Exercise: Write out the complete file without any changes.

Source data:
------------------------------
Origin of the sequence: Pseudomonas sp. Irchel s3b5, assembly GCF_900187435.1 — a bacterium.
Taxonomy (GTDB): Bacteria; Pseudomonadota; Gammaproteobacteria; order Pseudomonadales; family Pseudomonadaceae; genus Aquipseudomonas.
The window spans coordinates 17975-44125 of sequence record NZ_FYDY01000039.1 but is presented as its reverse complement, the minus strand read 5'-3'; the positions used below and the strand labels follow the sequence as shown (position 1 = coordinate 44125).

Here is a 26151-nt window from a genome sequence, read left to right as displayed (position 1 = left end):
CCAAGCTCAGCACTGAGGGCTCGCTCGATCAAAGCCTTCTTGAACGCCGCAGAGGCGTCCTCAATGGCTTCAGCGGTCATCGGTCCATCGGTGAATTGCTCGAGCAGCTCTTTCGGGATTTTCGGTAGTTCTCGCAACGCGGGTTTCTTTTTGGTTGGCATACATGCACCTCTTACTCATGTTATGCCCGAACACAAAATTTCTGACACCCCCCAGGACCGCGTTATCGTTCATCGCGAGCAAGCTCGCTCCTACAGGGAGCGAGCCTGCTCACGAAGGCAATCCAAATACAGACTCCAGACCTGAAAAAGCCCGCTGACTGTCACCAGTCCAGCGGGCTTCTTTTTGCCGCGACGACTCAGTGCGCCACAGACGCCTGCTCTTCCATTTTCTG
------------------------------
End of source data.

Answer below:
Origin of the sequence: Pseudomonas sp. Irchel s3b5, assembly GCF_900187435.1 — a bacterium.
Taxonomy (GTDB): Bacteria; Pseudomonadota; Gammaproteobacteria; order Pseudomonadales; family Pseudomonadaceae; genus Aquipseudomonas.
The window spans coordinates 17975-44125 of sequence record NZ_FYDY01000039.1 but is presented as its reverse complement, the minus strand read 5'-3'; the positions used below and the strand labels follow the sequence as shown (position 1 = coordinate 44125).

Here is a 26151-nt window from a genome sequence, read left to right as displayed (position 1 = left end):
CCAAGCTCAGCACTGAGGGCTCGCTCGATCAAAGCCTTCTTGAACGCCGCAGAGGCGTCCTCAATGGCTTCAGCGGTCATCGGTCCATCGGTGAATTGCTCGAGCAGCTCTTTCGGGATTTTCGGTAGTTCTCGCAACGCGGGTTTCTTTTTGGTTGGCATACATGCACCTCTTACTCATGTTATGCCCGAACACAAAATTTCTGACACCCCCCAGGACCGCGTTATCGTTCATCGCGAGCAAGCTCGCTCCTACAGGGAGCGAGCCTGCTCACGAAGGCAATCCAAATACAGACTCCAGACCTGAAAAAGCCCGCTGACTGTCACCAGTCCAGCGGGCTTCTTTTTGCCGCGACGACTCAGTGCGCCACAGACGCCTGCTCTTCCATTTTCTG